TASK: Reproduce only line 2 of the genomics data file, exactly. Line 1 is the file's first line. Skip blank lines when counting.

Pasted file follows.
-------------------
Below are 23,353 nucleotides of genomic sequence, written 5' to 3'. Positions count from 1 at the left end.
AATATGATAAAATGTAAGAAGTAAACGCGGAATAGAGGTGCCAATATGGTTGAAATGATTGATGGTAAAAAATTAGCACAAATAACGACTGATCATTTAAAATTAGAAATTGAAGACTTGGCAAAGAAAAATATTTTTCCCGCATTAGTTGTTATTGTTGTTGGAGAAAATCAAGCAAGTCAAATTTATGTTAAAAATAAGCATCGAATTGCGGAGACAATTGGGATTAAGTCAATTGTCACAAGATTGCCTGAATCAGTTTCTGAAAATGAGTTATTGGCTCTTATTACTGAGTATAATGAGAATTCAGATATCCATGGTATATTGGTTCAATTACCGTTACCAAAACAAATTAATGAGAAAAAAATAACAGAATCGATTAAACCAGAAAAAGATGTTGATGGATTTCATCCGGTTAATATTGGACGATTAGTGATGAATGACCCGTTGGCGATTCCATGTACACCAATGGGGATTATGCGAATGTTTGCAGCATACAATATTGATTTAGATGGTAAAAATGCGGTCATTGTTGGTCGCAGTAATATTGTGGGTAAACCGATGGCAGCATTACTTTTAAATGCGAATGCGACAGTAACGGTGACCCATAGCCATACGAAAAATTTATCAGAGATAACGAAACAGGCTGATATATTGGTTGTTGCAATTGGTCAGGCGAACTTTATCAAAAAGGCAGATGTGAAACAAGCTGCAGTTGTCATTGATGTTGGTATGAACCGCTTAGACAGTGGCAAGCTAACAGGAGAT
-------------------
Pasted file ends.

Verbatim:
AATATGATAAAATGTAAGAAGTAAACGCGGAATAGAGGTGCCAATATGGTTGAAATGATTGATGGTAAAAAATTAGCACAAATAACGACTGATCATTTAAAATTAGAAATTGAAGACTTGGCAAAGAAAAATATTTTTCCCGCATTAGTTGTTATTGTTGTTGGAGAAAATCAAGCAAGTCAAATTTATGTTAAAAATAAGCATCGAATTGCGGAGACAATTGGGATTAAGTCAATTGTCACAAGATTGCCTGAATCAGTTTCTGAAAATGAGTTATTGGCTCTTATTACTGAGTATAATGAGAATTCAGATATCCATGGTATATTGGTTCAATTACCGTTACCAAAACAAATTAATGAGAAAAAAATAACAGAATCGATTAAACCAGAAAAAGATGTTGATGGATTTCATCCGGTTAATATTGGACGATTAGTGATGAATGACCCGTTGGCGATTCCATGTACACCAATGGGGATTATGCGAATGTTTGCAGCATACAATATTGATTTAGATGGTAAAAATGCGGTCATTGTTGGTCGCAGTAATATTGTGGGTAAACCGATGGCAGCATTACTTTTAAATGCGAATGCGACAGTAACGGTGACCCATAGCCATACGAAAAATTTATCAGAGATAACGAAACAGGCTGATATATTGGTTGTTGCAATTGGTCAGGCGAACTTTATCAAAAAGGCAGATGTGAAACAAGCTGCAGTTGTCATTGATGTTGGTATGAACCGCTTAGACAGTGGCAAGCTAACAGGAGAT